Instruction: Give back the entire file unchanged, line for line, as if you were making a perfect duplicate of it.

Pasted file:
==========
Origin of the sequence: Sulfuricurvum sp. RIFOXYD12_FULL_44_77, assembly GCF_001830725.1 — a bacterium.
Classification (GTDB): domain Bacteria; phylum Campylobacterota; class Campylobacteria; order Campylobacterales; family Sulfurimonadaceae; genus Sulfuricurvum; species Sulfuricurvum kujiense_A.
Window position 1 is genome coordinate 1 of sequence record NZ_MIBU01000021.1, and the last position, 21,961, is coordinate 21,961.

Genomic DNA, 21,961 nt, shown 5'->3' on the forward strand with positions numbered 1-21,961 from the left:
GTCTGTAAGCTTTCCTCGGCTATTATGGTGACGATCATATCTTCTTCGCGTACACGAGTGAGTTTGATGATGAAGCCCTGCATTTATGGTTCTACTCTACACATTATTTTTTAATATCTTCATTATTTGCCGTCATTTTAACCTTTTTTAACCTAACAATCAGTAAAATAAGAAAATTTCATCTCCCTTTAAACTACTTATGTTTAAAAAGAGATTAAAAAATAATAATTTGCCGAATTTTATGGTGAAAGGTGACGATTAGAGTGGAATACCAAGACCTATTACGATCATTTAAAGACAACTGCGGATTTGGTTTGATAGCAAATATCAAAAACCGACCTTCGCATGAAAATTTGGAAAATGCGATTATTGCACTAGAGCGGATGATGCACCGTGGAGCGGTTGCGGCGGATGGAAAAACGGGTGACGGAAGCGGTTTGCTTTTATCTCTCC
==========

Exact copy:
Origin of the sequence: Sulfuricurvum sp. RIFOXYD12_FULL_44_77, assembly GCF_001830725.1 — a bacterium.
Classification (GTDB): domain Bacteria; phylum Campylobacterota; class Campylobacteria; order Campylobacterales; family Sulfurimonadaceae; genus Sulfuricurvum; species Sulfuricurvum kujiense_A.
Window position 1 is genome coordinate 1 of sequence record NZ_MIBU01000021.1, and the last position, 21,961, is coordinate 21,961.

Genomic DNA, 21,961 nt, shown 5'->3' on the forward strand with positions numbered 1-21,961 from the left:
GTCTGTAAGCTTTCCTCGGCTATTATGGTGACGATCATATCTTCTTCGCGTACACGAGTGAGTTTGATGATGAAGCCCTGCATTTATGGTTCTACTCTACACATTATTTTTTAATATCTTCATTATTTGCCGTCATTTTAACCTTTTTTAACCTAACAATCAGTAAAATAAGAAAATTTCATCTCCCTTTAAACTACTTATGTTTAAAAAGAGATTAAAAAATAATAATTTGCCGAATTTTATGGTGAAAGGTGACGATTAGAGTGGAATACCAAGACCTATTACGATCATTTAAAGACAACTGCGGATTTGGTTTGATAGCAAATATCAAAAACCGACCTTCGCATGAAAATTTGGAAAATGCGATTATTGCACTAGAGCGGATGATGCACCGTGGAGCGGTTGCGGCGGATGGAAAAACGGGTGACGGAAGCGGTTTGCTTTTATCTCTCC